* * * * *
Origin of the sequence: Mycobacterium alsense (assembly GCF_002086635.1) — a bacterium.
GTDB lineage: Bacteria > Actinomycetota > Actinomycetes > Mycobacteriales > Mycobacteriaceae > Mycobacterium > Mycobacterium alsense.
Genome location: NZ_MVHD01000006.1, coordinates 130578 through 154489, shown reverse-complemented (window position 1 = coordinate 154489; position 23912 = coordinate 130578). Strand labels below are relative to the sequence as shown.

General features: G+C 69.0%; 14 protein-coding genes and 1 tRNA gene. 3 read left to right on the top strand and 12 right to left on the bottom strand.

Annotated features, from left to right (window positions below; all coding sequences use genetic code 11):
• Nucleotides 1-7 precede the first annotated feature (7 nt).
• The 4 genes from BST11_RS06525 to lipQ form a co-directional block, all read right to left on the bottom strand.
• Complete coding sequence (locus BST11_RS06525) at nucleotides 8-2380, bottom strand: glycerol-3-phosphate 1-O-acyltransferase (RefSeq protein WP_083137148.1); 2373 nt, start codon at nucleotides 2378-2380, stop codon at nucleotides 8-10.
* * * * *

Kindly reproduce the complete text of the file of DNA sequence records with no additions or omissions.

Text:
Origin of the sequence: Mycobacterium alsense (assembly GCF_002086635.1) — a bacterium.
GTDB lineage: Bacteria > Actinomycetota > Actinomycetes > Mycobacteriales > Mycobacteriaceae > Mycobacterium > Mycobacterium alsense.
Genome location: NZ_MVHD01000006.1, coordinates 130578 through 154489, shown reverse-complemented (window position 1 = coordinate 154489; position 23912 = coordinate 130578). Strand labels below are relative to the sequence as shown.

General features: G+C 69.0%; 14 protein-coding genes and 1 tRNA gene. 3 read left to right on the top strand and 12 right to left on the bottom strand.

Annotated features, from left to right (window positions below; all coding sequences use genetic code 11):
• Nucleotides 1-7 precede the first annotated feature (7 nt).
• The 4 genes from BST11_RS06525 to lipQ form a co-directional block, all read right to left on the bottom strand.
• Complete coding sequence (locus BST11_RS06525) at nucleotides 8-2380, bottom strand: glycerol-3-phosphate 1-O-acyltransferase (RefSeq protein WP_083137148.1); 2373 nt, start codon at nucleotides 2378-2380, stop codon at nucleotides 8-10.